I really enjoy visiting with the guys from the Duneland Woodcarvers Club and seeing their latest works of art. They come to the Indiana Welcome Center every Thursday morning to whittle, display their latest pieces and talk with visitors.
This past weekend, the Duneland Woodcarvers Club held a two-day show at Woodland Park's Oakwood Grand Hall in Portage. I was excited to see the works of these talented artists, so I headed up to the show Saturday morning.
I was pleasantly surprised to see a steady stream of people entering the building, since this was one of the first really nice Saturdays of the season. When I got inside, I understood why so many people were taking the time to visit this show.
The hall was filled with tables loaded with all sorts of wood items, everything from unfinished chunks of wood to beautifully finished carvings. I spotted one of my Thursday buddies right off the bat and was greeted warmly by him. He pointed out where the rest of the guys were sitting and off I went.
My first stop was at Thursday regular Ron Muskina's table. Ron does beautiful Native American inspired carvings out of tree branches. He also had walking sticks with carved handles, which I had never seen before.
As I strolled around the hall, I was amazed to find such variety among the exhibitors. Not only were there wood items, but there were dried gourds that had been carved, painted or burned. My favorite was a huge gourd that had fall leaves carved on it and was skillfully painted. I was impressed with the artist – one of a handful of female carvers at the show.
The age range of the artists surprised me a bit. I wasn't expecting to see such young people exhibiting their art and passionately sharing their craft with visitors. It pleased me that this craft continues to be carried on by a new generation.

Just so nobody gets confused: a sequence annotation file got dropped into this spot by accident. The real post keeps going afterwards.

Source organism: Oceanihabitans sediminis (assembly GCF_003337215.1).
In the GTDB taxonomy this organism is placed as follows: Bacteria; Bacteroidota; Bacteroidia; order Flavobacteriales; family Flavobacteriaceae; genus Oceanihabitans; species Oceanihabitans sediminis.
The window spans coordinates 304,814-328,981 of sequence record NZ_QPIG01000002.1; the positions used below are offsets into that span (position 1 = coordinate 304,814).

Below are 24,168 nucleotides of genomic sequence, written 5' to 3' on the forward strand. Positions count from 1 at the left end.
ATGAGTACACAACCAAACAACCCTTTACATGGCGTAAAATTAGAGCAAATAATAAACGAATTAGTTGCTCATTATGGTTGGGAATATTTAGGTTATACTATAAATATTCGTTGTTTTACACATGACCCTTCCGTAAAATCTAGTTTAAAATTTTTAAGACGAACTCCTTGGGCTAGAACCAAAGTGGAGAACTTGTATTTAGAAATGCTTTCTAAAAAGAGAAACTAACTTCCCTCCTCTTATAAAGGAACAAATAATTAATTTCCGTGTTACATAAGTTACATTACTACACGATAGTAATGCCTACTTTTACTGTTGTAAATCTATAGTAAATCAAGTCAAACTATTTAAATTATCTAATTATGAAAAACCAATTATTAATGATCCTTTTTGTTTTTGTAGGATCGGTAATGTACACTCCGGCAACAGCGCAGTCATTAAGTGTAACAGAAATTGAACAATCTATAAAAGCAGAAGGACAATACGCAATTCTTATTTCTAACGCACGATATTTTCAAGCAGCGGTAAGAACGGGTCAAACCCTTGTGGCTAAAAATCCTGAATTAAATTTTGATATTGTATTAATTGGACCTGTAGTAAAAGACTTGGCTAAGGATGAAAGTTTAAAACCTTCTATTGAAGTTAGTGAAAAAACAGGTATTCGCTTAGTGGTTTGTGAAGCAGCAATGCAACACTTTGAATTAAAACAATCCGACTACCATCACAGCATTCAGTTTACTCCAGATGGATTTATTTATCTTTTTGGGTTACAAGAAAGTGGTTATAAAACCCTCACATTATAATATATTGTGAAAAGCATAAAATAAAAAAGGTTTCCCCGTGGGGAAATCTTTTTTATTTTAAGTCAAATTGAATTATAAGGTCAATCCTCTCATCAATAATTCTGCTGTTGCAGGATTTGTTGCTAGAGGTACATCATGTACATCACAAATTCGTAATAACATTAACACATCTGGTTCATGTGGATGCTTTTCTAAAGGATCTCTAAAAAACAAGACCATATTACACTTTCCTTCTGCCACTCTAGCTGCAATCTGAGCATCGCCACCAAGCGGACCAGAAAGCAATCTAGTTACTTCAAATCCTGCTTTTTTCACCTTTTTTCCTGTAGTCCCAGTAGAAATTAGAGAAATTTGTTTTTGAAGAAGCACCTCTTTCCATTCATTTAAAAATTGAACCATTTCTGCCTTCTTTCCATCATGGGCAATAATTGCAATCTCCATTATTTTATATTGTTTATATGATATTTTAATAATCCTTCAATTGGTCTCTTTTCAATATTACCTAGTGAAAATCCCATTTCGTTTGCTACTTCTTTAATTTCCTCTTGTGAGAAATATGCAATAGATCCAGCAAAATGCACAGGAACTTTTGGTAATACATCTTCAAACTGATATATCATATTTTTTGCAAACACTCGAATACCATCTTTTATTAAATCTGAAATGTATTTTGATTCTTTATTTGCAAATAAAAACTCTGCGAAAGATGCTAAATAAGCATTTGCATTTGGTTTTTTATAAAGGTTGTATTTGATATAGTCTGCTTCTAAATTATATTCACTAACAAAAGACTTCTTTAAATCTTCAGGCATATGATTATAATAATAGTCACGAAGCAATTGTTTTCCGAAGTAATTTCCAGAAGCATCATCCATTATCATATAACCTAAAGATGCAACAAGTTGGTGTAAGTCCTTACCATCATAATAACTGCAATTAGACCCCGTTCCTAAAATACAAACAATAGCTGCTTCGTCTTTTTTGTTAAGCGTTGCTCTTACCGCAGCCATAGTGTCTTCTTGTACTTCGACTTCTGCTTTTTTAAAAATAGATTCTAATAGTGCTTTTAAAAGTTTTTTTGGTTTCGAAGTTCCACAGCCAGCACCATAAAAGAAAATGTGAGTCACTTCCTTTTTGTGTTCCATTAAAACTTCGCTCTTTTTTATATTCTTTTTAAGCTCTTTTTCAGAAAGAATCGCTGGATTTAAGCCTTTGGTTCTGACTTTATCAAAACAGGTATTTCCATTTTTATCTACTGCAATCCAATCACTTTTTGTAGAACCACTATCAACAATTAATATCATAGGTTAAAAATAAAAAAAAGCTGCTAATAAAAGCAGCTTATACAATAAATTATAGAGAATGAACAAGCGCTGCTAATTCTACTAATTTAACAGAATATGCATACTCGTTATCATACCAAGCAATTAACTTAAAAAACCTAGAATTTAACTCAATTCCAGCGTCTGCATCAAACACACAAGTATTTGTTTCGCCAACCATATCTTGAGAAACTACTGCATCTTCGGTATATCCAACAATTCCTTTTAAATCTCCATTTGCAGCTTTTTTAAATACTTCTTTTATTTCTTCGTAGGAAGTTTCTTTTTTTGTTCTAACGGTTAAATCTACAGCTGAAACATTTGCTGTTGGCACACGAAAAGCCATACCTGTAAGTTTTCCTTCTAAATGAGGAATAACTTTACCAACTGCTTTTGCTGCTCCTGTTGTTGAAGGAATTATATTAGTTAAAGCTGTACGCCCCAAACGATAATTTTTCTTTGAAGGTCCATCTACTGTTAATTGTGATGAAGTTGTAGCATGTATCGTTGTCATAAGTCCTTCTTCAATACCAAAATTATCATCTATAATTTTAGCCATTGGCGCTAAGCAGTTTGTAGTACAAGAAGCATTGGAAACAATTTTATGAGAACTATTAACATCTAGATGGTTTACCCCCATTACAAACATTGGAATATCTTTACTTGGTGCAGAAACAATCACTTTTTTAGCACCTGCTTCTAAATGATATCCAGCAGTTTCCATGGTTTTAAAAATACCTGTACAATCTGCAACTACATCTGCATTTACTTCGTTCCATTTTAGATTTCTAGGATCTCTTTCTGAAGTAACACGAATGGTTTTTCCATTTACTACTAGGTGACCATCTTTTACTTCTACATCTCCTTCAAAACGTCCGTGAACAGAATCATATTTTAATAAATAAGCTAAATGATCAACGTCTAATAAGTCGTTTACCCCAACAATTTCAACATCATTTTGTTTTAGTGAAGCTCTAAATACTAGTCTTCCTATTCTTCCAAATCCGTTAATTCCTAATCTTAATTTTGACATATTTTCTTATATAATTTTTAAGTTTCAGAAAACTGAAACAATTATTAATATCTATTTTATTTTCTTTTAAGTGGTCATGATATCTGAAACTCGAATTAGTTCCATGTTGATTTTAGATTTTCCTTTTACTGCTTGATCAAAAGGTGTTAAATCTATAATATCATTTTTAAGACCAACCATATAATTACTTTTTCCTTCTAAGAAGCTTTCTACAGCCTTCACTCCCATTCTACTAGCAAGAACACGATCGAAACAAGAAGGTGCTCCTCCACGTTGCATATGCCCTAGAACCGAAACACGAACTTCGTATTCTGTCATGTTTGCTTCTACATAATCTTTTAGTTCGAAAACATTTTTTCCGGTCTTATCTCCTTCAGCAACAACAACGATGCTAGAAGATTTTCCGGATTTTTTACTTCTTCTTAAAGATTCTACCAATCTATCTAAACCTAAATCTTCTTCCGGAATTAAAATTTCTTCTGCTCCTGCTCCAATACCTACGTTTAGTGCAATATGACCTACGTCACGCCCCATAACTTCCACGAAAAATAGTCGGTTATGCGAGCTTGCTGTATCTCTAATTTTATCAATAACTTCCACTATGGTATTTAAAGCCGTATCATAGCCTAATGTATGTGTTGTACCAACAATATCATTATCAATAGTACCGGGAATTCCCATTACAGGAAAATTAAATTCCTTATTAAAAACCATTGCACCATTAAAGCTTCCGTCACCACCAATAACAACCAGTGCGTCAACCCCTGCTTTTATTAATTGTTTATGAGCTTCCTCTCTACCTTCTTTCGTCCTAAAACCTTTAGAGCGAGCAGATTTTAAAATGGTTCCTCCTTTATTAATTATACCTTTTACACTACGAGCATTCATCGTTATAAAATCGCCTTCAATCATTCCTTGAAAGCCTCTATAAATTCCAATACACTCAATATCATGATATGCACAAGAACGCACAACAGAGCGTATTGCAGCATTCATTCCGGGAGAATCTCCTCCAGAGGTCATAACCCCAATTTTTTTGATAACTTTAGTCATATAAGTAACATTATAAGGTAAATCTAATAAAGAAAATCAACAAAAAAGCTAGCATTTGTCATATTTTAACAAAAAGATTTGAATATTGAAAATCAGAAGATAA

One of the young artists that fascinated me was Chris Boswell. He was hollowing out a bowl as we spoke, and I was impressed at his ability to keep from chopping his fingers off. Chris had a great selection of hand-carved wooden spoons and bowls, among other things.
I also had the opportunity to meet Joe Calderone. He was sitting in front of a chess set that he had made. The incredibly detailed chess pieces were cowboys and Indians and the board was beautifully inlaid with light and dark wood. Joe mentioned that he is part of the group that comes to the Indiana Welcome Center, but that he hasn't been able to make it lately.
Joe told me that Clarence, one of my Thursday friends who is carving a special piece for me, was upstairs doing a demonstration. By the time I got up there, he had concluded his demonstration, but what I saw instead blew me away. There were tables and tables of juried artwork. I had no idea the extent of the judging that had occurred as part of this show. One volunteer told me that there were over forty juried categories. There were numerous blue and red ribbons on the stunning pieces of artwork, each entry seemingly more fascinating than the next.
As I strolled by each table, I was amazed by the talent of the Duneland Woodcarvers Club. If you get the chance, I highly recommend stopping by the Indiana Welcome Center on a Thursday morning to check these guys out.
Contributing Editor: Amy Van Soest
Former communications coordinator with the South Shore CVA.